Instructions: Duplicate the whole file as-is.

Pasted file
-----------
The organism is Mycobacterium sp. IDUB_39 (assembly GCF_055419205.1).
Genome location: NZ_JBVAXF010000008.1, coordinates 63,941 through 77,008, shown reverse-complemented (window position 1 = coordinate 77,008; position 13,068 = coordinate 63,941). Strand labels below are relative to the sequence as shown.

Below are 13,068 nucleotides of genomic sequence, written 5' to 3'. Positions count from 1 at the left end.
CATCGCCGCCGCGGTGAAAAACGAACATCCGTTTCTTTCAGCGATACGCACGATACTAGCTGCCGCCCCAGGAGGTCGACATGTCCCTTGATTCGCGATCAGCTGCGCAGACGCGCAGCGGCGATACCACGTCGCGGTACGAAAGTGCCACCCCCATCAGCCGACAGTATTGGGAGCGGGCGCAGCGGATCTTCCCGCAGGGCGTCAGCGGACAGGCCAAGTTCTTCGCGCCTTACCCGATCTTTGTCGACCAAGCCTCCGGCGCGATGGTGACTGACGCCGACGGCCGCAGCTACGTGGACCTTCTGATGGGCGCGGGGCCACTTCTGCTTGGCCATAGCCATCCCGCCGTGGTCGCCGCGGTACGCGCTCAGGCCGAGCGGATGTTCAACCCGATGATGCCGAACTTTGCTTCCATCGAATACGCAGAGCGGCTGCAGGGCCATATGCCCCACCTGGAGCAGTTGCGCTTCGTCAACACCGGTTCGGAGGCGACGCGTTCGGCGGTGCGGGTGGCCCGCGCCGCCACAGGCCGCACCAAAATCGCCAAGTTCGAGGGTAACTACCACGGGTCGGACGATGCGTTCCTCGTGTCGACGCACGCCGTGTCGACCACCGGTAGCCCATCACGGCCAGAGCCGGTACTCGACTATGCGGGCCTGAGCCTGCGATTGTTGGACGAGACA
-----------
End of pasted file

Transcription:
The organism is Mycobacterium sp. IDUB_39 (assembly GCF_055419205.1).
Genome location: NZ_JBVAXF010000008.1, coordinates 63,941 through 77,008, shown reverse-complemented (window position 1 = coordinate 77,008; position 13,068 = coordinate 63,941). Strand labels below are relative to the sequence as shown.

Below are 13,068 nucleotides of genomic sequence, written 5' to 3'. Positions count from 1 at the left end.
CATCGCCGCCGCGGTGAAAAACGAACATCCGTTTCTTTCAGCGATACGCACGATACTAGCTGCCGCCCCAGGAGGTCGACATGTCCCTTGATTCGCGATCAGCTGCGCAGACGCGCAGCGGCGATACCACGTCGCGGTACGAAAGTGCCACCCCCATCAGCCGACAGTATTGGGAGCGGGCGCAGCGGATCTTCCCGCAGGGCGTCAGCGGACAGGCCAAGTTCTTCGCGCCTTACCCGATCTTTGTCGACCAAGCCTCCGGCGCGATGGTGACTGACGCCGACGGCCGCAGCTACGTGGACCTTCTGATGGGCGCGGGGCCACTTCTGCTTGGCCATAGCCATCCCGCCGTGGTCGCCGCGGTACGCGCTCAGGCCGAGCGGATGTTCAACCCGATGATGCCGAACTTTGCTTCCATCGAATACGCAGAGCGGCTGCAGGGCCATATGCCCCACCTGGAGCAGTTGCGCTTCGTCAACACCGGTTCGGAGGCGACGCGTTCGGCGGTGCGGGTGGCCCGCGCCGCCACAGGCCGCACCAAAATCGCCAAGTTCGAGGGTAACTACCACGGGTCGGACGATGCGTTCCTCGTGTCGACGCACGCCGTGTCGACCACCGGTAGCCCATCACGGCCAGAGCCGGTACTCGACTATGCGGGCCTGAGCCTGCGATTGTTGGACGAGACA